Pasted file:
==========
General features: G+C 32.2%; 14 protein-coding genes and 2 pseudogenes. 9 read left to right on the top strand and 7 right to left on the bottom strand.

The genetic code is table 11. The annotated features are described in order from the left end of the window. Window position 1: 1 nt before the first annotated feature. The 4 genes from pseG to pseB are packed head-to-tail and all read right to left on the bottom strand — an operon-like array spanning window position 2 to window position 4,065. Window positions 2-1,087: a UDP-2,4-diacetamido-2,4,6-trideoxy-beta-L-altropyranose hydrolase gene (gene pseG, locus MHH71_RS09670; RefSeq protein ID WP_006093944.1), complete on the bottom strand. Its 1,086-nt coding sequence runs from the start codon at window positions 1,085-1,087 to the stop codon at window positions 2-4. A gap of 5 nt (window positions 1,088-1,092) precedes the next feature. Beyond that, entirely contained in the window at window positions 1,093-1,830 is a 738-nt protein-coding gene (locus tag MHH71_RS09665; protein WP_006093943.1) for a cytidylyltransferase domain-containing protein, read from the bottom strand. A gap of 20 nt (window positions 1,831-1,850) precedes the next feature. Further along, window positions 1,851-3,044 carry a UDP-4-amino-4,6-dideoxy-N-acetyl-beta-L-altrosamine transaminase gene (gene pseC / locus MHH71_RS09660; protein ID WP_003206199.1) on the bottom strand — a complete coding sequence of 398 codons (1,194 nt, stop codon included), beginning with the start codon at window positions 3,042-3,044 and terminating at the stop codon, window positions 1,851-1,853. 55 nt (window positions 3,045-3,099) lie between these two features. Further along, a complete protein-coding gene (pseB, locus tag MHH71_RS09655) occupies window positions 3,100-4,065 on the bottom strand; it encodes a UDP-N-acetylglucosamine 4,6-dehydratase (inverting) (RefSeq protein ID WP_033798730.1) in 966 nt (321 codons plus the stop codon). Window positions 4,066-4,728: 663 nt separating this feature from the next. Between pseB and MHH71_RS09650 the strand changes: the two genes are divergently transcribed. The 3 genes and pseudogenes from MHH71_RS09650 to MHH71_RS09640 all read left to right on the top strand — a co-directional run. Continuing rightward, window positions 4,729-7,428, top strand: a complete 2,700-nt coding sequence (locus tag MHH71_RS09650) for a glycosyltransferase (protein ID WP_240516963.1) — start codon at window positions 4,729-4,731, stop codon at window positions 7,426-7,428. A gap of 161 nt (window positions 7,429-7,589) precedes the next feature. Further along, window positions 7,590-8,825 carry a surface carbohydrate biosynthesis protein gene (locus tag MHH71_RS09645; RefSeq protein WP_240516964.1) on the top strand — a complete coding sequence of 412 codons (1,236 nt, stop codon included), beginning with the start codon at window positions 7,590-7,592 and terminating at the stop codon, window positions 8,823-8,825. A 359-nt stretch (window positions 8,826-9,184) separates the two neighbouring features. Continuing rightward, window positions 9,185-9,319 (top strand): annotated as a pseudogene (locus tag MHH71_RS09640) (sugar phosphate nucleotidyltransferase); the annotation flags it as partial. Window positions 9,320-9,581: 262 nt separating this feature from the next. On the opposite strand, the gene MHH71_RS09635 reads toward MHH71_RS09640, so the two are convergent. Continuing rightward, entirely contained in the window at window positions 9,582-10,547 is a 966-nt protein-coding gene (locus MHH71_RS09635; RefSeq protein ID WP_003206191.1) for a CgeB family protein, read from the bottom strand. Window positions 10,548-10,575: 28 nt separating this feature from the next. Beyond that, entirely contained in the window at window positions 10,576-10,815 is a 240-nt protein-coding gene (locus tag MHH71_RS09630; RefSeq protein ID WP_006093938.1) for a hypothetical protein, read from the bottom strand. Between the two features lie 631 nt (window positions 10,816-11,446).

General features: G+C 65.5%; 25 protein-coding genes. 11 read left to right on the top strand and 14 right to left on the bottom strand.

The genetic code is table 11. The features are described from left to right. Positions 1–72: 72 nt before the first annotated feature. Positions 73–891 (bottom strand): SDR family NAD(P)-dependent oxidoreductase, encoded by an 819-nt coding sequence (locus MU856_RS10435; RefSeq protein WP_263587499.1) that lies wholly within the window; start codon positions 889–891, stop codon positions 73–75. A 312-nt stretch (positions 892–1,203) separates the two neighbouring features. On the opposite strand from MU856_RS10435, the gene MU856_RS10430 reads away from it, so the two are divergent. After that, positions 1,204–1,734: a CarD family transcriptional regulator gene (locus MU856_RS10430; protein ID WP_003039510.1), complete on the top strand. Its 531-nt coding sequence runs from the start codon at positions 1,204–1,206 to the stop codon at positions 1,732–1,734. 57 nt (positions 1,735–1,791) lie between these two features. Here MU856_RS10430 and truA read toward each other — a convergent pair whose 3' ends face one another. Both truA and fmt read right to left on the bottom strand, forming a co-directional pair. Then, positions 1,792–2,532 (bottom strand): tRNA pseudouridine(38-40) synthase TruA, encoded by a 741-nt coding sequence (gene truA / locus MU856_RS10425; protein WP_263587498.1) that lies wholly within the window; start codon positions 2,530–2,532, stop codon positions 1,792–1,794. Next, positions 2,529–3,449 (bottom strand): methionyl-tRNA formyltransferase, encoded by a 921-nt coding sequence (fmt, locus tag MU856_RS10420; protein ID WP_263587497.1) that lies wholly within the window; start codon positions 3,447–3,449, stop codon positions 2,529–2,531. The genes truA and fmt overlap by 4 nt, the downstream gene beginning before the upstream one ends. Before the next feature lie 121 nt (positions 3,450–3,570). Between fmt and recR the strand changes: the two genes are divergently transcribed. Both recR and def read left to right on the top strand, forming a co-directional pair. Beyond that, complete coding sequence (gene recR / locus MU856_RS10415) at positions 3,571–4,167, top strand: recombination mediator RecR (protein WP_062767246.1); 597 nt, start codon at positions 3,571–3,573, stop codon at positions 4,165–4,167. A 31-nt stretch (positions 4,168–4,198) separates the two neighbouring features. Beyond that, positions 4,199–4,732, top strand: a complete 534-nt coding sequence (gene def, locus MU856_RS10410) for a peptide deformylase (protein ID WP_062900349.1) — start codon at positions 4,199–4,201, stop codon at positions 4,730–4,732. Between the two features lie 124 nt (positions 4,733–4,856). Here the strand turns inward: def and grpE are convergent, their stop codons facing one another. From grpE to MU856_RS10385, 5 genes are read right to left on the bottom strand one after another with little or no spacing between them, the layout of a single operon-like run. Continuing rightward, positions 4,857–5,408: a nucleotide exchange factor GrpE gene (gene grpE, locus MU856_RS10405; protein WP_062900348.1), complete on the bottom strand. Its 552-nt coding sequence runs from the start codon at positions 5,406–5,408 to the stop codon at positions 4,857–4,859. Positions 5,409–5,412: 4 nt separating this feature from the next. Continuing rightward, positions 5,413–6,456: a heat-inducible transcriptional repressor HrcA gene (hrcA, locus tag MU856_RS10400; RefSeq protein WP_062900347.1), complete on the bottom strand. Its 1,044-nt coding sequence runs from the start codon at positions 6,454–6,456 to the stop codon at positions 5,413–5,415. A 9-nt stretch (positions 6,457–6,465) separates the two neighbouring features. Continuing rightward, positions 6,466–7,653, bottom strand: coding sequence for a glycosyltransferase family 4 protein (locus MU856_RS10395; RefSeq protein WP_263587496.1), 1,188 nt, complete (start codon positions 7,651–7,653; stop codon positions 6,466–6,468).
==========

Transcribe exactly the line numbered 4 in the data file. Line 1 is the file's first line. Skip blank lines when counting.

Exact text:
The genetic code is table 11. The features are described from left to right. Positions 1–72: 72 nt before the first annotated feature. Positions 73–891 (bottom strand): SDR family NAD(P)-dependent oxidoreductase, encoded by an 819-nt coding sequence (locus MU856_RS10435; RefSeq protein WP_263587499.1) that lies wholly within the window; start codon positions 889–891, stop codon positions 73–75. A 312-nt stretch (positions 892–1,203) separates the two neighbouring features. On the opposite strand from MU856_RS10435, the gene MU856_RS10430 reads away from it, so the two are divergent. After that, positions 1,204–1,734: a CarD family transcriptional regulator gene (locus MU856_RS10430; protein ID WP_003039510.1), complete on the top strand. Its 531-nt coding sequence runs from the start codon at positions 1,204–1,206 to the stop codon at positions 1,732–1,734. 57 nt (positions 1,735–1,791) lie between these two features. Here MU856_RS10430 and truA read toward each other — a convergent pair whose 3' ends face one another. Both truA and fmt read right to left on the bottom strand, forming a co-directional pair. Then, positions 1,792–2,532 (bottom strand): tRNA pseudouridine(38-40) synthase TruA, encoded by a 741-nt coding sequence (gene truA / locus MU856_RS10425; protein WP_263587498.1) that lies wholly within the window; start codon positions 2,530–2,532, stop codon positions 1,792–1,794. Next, positions 2,529–3,449 (bottom strand): methionyl-tRNA formyltransferase, encoded by a 921-nt coding sequence (fmt, locus tag MU856_RS10420; protein ID WP_263587497.1) that lies wholly within the window; start codon positions 3,447–3,449, stop codon positions 2,529–2,531. The genes truA and fmt overlap by 4 nt, the downstream gene beginning before the upstream one ends. Before the next feature lie 121 nt (positions 3,450–3,570). Between fmt and recR the strand changes: the two genes are divergently transcribed. Both recR and def read left to right on the top strand, forming a co-directional pair. Beyond that, complete coding sequence (gene recR / locus MU856_RS10415) at positions 3,571–4,167, top strand: recombination mediator RecR (protein WP_062767246.1); 597 nt, start codon at positions 3,571–3,573, stop codon at positions 4,165–4,167. A 31-nt stretch (positions 4,168–4,198) separates the two neighbouring features. Beyond that, positions 4,199–4,732, top strand: a complete 534-nt coding sequence (gene def, locus MU856_RS10410) for a peptide deformylase (protein ID WP_062900349.1) — start codon at positions 4,199–4,201, stop codon at positions 4,730–4,732. Between the two features lie 124 nt (positions 4,733–4,856). Here the strand turns inward: def and grpE are convergent, their stop codons facing one another. From grpE to MU856_RS10385, 5 genes are read right to left on the bottom strand one after another with little or no spacing between them, the layout of a single operon-like run. Continuing rightward, positions 4,857–5,408: a nucleotide exchange factor GrpE gene (gene grpE, locus MU856_RS10405; protein WP_062900348.1), complete on the bottom strand. Its 552-nt coding sequence runs from the start codon at positions 5,406–5,408 to the stop codon at positions 4,857–4,859. Positions 5,409–5,412: 4 nt separating this feature from the next. Continuing rightward, positions 5,413–6,456: a heat-inducible transcriptional repressor HrcA gene (hrcA, locus tag MU856_RS10400; RefSeq protein WP_062900347.1), complete on the bottom strand. Its 1,044-nt coding sequence runs from the start codon at positions 6,454–6,456 to the stop codon at positions 5,413–5,415. A 9-nt stretch (positions 6,457–6,465) separates the two neighbouring features. Continuing rightward, positions 6,466–7,653, bottom strand: coding sequence for a glycosyltransferase family 4 protein (locus MU856_RS10395; RefSeq protein WP_263587496.1), 1,188 nt, complete (start codon positions 7,651–7,653; stop codon positions 6,466–6,468).